G. W, M. should seem from their conduct, that

my adversaries had found themselves Mr. URBAN,

Jan. 14,

hard pressed by facts in attacking it. 1" T is not my intention to reply par- One declines the task of controverting

ticularly to the attacks made on my opinions, and transfers it to the mne by your Correspondents “ An Ar. other: that other devies mathematichitect” and “Mr. Carter” in your cal proof, conclusive evidence, aud Magazine for October last; neither is self-evident propositions ; and refuses it my design to notice any future re- to àdmit that very species of proof, marks from either of them, unless they which he himself, in his observations, should be accompanied with an incare and elsewhere, has actually used. rect or defective representation of Leaving, therefore, the useless unfacts. The former of these persons is dertaking of vindicating myself against supposed to be in reality a tradesman, charges of which,from my adversaries' an house-painter, as I am informed, in

own state of ihe case, every man of Westminster, wbo has since sense will perceive I am not guilty ; sionally taken up the occupation of a * This is "a True Bill." Epit.

I shall


I shall only observe, that the instance work men having been procured from of the Church of Malmsbury produced Canterbury, in which Mr. Carter ex. by Mr. Carter, does not apply to the ults p. 323, is by no means contradicquestion, nor does it vouch the fact tory to the supposition that the workfor which it is produced.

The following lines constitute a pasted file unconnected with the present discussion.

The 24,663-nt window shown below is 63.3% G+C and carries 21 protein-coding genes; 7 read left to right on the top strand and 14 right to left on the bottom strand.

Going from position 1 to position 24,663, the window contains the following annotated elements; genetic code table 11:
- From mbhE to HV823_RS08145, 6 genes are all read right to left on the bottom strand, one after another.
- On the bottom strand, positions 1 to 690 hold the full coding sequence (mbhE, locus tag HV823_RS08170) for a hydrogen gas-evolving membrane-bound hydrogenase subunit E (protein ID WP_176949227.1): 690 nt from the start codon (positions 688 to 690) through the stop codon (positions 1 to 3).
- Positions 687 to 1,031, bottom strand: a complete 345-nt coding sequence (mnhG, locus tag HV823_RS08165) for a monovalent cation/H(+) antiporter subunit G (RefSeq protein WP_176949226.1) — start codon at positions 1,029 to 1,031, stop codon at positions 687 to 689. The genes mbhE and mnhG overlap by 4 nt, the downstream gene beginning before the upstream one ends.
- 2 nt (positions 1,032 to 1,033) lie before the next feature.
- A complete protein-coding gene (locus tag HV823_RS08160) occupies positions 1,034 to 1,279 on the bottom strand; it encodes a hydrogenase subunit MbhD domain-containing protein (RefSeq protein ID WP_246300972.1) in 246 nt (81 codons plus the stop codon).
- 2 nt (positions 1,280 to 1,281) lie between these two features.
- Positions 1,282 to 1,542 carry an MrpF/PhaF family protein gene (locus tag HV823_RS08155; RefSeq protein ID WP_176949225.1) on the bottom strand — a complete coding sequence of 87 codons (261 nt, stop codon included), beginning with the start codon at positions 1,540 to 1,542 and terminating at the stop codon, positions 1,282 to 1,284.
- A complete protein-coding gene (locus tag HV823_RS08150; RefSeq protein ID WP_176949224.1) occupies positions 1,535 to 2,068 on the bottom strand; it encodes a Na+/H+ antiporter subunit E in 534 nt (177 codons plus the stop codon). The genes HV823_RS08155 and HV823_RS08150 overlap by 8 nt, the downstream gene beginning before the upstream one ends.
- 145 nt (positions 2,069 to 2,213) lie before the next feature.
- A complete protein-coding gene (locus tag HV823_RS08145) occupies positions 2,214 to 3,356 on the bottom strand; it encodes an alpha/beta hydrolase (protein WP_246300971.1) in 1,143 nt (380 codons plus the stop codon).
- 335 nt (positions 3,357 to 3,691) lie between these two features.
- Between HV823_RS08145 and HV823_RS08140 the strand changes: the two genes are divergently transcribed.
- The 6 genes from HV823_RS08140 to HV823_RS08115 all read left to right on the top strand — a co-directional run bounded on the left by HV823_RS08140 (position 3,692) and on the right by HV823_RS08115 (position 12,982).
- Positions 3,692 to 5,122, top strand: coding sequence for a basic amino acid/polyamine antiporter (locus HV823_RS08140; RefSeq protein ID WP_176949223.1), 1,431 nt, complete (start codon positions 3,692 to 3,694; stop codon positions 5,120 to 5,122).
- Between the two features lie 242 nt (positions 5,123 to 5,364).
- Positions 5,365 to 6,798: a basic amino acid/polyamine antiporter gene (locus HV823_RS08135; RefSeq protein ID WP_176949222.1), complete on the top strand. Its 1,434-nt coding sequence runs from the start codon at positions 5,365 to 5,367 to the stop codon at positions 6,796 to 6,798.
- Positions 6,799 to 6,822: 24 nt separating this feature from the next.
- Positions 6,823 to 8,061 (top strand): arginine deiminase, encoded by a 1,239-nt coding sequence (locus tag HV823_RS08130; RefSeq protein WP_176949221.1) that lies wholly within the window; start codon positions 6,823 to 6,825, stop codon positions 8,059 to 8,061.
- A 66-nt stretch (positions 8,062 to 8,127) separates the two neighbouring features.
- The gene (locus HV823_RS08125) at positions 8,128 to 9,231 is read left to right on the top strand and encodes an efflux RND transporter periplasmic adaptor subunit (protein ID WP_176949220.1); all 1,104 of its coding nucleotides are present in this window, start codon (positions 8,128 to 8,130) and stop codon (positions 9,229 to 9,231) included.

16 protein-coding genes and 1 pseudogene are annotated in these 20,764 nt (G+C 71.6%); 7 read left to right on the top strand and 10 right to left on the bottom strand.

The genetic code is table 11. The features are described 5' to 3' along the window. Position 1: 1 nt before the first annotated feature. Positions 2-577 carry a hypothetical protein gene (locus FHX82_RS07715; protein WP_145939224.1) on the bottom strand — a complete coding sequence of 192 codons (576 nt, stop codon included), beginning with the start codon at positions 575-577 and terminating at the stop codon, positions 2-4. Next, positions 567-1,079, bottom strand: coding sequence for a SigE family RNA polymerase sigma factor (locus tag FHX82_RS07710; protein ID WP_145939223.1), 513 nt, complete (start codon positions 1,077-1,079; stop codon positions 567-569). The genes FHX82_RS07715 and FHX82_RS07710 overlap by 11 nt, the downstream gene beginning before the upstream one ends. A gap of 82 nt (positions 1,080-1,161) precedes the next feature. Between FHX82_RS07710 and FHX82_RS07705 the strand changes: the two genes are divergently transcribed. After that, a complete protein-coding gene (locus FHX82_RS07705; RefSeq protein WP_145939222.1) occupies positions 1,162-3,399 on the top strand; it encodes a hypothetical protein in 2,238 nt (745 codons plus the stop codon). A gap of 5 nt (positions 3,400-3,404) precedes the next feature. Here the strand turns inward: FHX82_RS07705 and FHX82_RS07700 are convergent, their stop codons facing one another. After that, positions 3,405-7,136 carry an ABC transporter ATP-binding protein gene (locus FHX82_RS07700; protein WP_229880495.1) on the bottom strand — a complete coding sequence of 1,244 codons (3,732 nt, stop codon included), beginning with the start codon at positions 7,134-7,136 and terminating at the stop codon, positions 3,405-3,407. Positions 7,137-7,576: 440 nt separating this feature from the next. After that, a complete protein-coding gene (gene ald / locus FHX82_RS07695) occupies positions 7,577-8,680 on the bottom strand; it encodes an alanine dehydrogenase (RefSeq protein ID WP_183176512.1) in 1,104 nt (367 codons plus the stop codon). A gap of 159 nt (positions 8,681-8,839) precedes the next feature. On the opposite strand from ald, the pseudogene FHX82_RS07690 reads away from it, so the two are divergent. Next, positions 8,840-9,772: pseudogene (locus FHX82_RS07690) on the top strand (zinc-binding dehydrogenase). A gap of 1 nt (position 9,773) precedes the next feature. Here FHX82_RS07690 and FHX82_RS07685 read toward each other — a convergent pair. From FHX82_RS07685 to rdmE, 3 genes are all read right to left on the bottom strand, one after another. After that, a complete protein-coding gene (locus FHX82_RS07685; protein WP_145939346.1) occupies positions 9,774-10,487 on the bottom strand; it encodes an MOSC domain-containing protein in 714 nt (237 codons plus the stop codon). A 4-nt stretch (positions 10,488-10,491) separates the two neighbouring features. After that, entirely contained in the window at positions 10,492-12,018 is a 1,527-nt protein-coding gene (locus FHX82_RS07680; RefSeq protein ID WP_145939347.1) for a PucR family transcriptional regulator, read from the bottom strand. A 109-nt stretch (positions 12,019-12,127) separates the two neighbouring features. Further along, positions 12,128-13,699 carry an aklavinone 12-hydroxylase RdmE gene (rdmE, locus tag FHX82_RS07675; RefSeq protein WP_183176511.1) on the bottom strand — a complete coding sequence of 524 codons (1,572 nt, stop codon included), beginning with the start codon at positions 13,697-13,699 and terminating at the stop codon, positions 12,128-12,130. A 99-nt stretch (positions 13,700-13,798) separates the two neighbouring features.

men came from France, but rather It is, indeed, singularly curious to enbances the probability of it. The observe, that when your Correspon- distance from Canterbury to Dover is dents An Architect and Mr. Carter so little, as every one knows who has both inveigh, as they do, so bitterly travelled the road, as I have done, against all Compilations (as they are that it is very likely the workinen pleased to tern every attenspt at a came from France, that they landed deduction of historical events), and at Dover, and proceeded to Canteragainst all intelligence to be derived bury; but, finding employment there, from books, Mr. Carter himself, for did not continue their journey any the purpose of proving the date of the further. In confirmation of this idea Church of Malmsbury, should be, as it may be observed, that William of he is, driven to the necessity of refer- Sens, who was employed in 1174 to. ing, p. 322, to a very obscure modern repair and rebuild the Cathedral of publication, expressly described by Canterbury after the fire, was most himself as a Compilation. And this certainly and evidently a Frenchman; is still more unfortunate, because in' a and, as his name insports, came from subsequent part of his observations he Sens France. Governor Powball, contends, though unreasonably, that in his paper on the Origin of Gothic nope but an eye-witness is competent Architecture, inserted in the Archæoevidence, which must necessarily ap- logia, vol. 1X. expressly mentions, ply as well to historical events as to. p. 112, on the authority of Richard buildings. He should at least have prior of Hexham, thai St. Wilfrid referred to Tanner, a respectable au- learnt bis architecture